Particularly useful are the ethylene/propylene-derived copolymers with a glass transition temperature (Tg) of about −50 C. to about 0 C., preferably greater than −40 C. to about 0 C., and more preferably about −30 C. to about 0 C. Generally, when the Tg of the ethylene/propylene-derived copolymer is lower than −50 C., it is because a larger proportion of ethylene monomer was used in preparation of the copolymer. While some such copolymers may be useful for certain embodiments of the invention, as discussed above, these polymers may not be amorphous. Furthermore, it is preferred that the Tg of the ethylene/propylene-derived copolymer is greater than about −50 C. in order to reduce the necessity for adding a tackifier, or at least a large amount of tackifier, to the composition in order to obtain PSA properties for room temperature applications. The Tg of a polymer is measurable using Differential Scanning Calorimetry using second heat measurements at 10 C. per minute.

Examples of ethylene/propylene-derived copolymers useful in the present invention include polymers commercially available from Eastman Chemical; Kingsport, TN under the EASTOFLEX tradename and polymers commercially available from The International Group; Wayne, PA under the KTAC.tradename. Specific examples of suitable ethylene/propylene-derived copolymers from these companies are those with a Tg of about −33 C. to about −23 C., such as EASTOFLEX E1060, EASTOFLEX E1200, and KTAC6013.

Propylene-Derived Polymer

Any suitable polymer can be used for the propylene-derived polymer. The propylene-derived polymers themselves, may or may not have PSA properties. Generally, the propylene-derived polymer is non-stereoregular.

The propylene-derived polymer is derived from at least propylene monomer. While other types of monomers may be used in their preparation, preferably, the propylene-derived polymer is derived from at least 60 percent by weight, more preferably at least about 80 percent by weight, and most preferably essentially 100 percent by weight, propylene monomers. As such, it is also preferred that the propylene-derived polymer contains a saturated hydrocarbon backbone. Accordingly, preferably the propylene-derived polymer is derived from essentially no diene monomers. As discussed previously, many compositions derived from diene monomers are relatively unstable over time, such as for example, when exposed to weathering or higher temperatures (e.g., when hot-melt processing). Furthermore, many compositions derived from diene monomers are relatively non-polar and do not adhere adequately to both relatively high surface energy substrates and low surface energy substrates.

Propylene-derived polymers of the invention are of high enough molecular weight that they do not act as a tackifier or plasticizer. That is, the weight average molecular weight of the propylene-derived polymer is at least about 10,000 grams/mole. Preferably, the weight average molecular weight of the propylene-derived polymer is at least about 30,000 grams/mole, even more preferably at least about 50,000 grams/mole, and even more preferably at least about 70,000 grams/mole. Particularly useful are polymers with a weight average molecular weight of about 70,000-1,000,000 grams/mole, preferably about 70,000-200,000 grams/mole.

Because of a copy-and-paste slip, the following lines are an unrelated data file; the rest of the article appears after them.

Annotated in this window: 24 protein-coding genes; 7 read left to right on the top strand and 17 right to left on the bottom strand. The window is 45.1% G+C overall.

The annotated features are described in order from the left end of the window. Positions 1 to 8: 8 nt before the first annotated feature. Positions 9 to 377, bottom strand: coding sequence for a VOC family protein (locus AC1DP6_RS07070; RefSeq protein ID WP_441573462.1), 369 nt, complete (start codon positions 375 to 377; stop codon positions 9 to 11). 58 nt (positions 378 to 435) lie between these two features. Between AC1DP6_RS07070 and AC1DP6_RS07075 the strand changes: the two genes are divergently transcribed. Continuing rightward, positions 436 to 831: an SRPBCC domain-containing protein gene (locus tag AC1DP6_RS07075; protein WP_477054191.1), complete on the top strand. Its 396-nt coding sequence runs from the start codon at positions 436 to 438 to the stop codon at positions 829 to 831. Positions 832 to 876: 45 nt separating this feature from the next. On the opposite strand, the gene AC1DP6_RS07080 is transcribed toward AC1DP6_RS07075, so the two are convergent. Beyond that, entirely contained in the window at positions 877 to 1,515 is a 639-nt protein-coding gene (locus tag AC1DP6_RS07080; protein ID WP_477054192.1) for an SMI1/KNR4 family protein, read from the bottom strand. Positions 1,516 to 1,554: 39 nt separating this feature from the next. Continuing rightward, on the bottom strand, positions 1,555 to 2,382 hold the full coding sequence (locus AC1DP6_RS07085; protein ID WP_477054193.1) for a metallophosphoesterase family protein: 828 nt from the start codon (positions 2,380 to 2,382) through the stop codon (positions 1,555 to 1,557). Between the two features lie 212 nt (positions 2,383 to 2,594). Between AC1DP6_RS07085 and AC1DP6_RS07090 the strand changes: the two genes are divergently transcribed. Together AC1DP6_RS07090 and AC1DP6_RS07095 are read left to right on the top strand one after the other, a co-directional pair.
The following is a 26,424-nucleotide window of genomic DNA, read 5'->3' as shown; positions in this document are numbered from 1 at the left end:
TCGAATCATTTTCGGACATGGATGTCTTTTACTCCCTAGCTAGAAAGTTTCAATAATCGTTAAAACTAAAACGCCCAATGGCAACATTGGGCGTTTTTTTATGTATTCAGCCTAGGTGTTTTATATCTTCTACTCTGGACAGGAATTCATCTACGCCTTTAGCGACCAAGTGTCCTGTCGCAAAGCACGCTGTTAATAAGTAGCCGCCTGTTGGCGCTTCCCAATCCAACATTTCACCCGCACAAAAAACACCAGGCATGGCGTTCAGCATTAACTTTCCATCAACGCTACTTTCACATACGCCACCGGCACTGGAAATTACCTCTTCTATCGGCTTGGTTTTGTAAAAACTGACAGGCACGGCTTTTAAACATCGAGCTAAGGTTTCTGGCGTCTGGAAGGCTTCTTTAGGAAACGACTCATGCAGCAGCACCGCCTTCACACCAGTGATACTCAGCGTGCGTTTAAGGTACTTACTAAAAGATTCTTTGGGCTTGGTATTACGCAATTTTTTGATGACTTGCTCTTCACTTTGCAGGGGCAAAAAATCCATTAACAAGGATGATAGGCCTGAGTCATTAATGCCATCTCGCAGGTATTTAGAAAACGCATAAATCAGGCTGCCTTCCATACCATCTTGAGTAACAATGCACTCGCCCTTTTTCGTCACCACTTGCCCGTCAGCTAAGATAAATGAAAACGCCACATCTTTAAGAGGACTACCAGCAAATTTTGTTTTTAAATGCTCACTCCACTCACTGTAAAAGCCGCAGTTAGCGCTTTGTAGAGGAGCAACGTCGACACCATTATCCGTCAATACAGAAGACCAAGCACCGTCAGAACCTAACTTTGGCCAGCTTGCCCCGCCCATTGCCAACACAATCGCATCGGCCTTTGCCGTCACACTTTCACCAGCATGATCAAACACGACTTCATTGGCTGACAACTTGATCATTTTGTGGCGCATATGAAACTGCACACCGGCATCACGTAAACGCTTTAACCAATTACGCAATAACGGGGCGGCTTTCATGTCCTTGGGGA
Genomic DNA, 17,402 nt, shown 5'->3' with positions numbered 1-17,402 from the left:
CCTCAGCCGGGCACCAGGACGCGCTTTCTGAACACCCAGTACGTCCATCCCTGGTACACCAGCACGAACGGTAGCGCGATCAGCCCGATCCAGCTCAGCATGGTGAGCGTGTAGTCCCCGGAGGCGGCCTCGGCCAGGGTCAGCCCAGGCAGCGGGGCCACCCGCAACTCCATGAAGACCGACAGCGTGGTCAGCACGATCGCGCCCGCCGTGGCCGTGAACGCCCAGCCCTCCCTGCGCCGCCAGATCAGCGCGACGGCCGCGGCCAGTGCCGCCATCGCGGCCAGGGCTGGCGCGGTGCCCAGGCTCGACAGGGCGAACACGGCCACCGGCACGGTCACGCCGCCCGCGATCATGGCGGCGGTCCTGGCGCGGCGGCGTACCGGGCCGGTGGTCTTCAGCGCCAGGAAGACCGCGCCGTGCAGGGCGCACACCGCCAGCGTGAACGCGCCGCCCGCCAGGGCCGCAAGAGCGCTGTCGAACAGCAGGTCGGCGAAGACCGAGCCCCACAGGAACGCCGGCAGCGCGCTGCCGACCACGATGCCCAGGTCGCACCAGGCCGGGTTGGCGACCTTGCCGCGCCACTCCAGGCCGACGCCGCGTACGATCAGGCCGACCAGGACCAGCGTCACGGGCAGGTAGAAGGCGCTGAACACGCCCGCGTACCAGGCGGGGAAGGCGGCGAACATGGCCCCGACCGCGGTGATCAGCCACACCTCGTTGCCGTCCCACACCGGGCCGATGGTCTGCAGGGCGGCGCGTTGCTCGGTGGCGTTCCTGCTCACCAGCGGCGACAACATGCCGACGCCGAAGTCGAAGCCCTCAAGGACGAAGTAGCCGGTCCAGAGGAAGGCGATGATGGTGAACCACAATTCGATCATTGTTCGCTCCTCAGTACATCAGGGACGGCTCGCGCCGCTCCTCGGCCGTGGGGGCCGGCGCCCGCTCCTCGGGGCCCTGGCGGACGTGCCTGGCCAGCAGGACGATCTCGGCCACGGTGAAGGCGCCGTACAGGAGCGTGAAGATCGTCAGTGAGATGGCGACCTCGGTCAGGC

The preferred Tg of these polymers is about −15 C. to about 10 C., more preferably about −10 C. to about 5 C. The use of at least one propylene-derived polymer having such a preferred Tg facilitates formation of a composition having PSA properties. Again, the Tg of a polymer is measurable using Differential Scanning Calorimetry using second heat measurements at 10 C. per minute.

The preferred melt viscosity of the propylene-derived polymer is greater than 500 Poise, more preferably greater than about 750 Poise, when measured at 190 C. according to the Viscosity Test method in the Examples section, infra. In a further embodiment, the melt viscosity of the propylene-derived polymer is greater than about 2,500 Poise when measured at 190 C. according to the Viscosity Test method. In still a further embodiment, the melt viscosity of the propylene-derived polymer is greater than about 10,000 Poise when measured at 190 C. according to the Viscosity Test method. Generally, the higher the melt viscosity of the propylene-derived polymer, the more likely it is that the resulting composition will have a higher shear strength in conjunction with improved peel adhesion properties. This is particularly beneficial when preparing PSA compositions of the invention for high performance applications.

Any suitable propylene-derived polymer can be used in blends of the invention. When higher molecular weight propylene-derived polymers are preferred, those polymers prepared using a metallocene catalyst, such as in PCT Publication No. WO 99/20,664, are particularly useful. Typically, polymers prepared using a metallocene catalyst (i.e., metallocene-generated polymers) have a weight average molecular weight of greater than about 70,000 grams/mole, which is typically higher than the molecular weight of many commercially available non-stereoregular propylene-derived polymers. A similar comparison applies when comparing melt viscosities of the polymers. Propylene-derived polymers prepared using metallocene catalysts may be preferred when PSA compositions having higher shear strength are desired in conjunction with improved peel adhesion properties. The higher molecular weight of the propylene-derived polymers prepared using a metallocene catalyst also enables them to be more usefully crosslinked, as compared to those propylene-derived polymers having lower molecular weights. This may be the case, when for example, the PSAs are to be used in a high performance application.